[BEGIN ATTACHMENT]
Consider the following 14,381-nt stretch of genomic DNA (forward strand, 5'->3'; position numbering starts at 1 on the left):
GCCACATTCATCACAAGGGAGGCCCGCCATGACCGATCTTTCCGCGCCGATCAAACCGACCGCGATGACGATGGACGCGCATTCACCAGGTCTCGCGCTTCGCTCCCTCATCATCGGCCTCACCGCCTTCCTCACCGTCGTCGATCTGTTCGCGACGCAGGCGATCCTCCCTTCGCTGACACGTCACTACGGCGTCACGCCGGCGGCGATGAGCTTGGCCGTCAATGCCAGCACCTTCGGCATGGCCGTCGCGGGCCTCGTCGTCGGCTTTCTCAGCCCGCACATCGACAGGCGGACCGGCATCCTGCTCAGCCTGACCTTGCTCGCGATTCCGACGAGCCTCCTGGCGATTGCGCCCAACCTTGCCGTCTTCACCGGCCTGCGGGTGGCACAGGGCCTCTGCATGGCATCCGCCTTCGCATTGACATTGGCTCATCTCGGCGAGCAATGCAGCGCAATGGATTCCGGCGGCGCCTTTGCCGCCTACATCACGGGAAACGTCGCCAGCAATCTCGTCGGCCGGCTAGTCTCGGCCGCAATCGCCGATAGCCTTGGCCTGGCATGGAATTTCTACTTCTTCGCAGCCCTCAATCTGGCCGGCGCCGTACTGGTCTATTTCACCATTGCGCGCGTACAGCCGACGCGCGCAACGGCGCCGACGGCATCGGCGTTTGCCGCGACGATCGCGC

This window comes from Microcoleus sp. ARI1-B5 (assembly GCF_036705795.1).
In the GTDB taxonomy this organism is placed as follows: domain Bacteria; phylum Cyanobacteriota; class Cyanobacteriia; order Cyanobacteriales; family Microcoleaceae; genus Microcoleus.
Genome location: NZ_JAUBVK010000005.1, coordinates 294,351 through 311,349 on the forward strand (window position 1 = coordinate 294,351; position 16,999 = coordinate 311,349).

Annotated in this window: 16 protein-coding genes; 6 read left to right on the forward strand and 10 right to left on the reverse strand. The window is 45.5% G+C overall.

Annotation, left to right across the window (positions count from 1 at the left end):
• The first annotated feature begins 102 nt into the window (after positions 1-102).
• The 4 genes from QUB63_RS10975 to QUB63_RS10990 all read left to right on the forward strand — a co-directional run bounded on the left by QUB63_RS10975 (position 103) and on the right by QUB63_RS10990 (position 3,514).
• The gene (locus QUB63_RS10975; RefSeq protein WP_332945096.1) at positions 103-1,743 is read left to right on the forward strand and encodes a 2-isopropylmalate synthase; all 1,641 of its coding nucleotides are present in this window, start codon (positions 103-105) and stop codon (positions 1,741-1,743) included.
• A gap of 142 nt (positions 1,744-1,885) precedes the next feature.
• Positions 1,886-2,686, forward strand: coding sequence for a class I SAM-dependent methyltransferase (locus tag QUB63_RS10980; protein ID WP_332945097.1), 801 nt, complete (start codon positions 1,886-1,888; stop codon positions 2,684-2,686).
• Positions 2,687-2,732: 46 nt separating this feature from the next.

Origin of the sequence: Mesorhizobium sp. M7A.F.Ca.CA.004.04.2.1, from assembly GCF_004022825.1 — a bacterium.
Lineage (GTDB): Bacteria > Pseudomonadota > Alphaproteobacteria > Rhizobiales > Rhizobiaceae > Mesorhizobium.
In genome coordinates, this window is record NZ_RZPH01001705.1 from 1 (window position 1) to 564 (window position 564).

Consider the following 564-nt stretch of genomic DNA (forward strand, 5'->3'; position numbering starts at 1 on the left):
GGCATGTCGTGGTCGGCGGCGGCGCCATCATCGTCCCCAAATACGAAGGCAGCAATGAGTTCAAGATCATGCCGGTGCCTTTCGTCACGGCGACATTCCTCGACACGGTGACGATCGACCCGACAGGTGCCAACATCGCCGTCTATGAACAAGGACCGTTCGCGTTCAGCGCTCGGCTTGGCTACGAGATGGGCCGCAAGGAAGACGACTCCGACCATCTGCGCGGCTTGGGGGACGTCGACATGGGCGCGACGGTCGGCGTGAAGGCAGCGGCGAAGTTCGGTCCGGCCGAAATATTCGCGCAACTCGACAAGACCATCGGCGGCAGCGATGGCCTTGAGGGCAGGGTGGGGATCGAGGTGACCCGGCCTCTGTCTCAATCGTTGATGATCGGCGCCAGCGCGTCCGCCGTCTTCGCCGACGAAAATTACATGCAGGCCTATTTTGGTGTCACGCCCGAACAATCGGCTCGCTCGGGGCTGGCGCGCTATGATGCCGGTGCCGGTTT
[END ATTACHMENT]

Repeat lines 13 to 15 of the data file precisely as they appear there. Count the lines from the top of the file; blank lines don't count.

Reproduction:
• Positions 2,687-2,732: 46 nt separating this feature from the next.

Origin of the sequence: Mesorhizobium sp. M7A.F.Ca.CA.004.04.2.1, from assembly GCF_004022825.1 — a bacterium.
Lineage (GTDB): Bacteria > Pseudomonadota > Alphaproteobacteria > Rhizobiales > Rhizobiaceae > Mesorhizobium.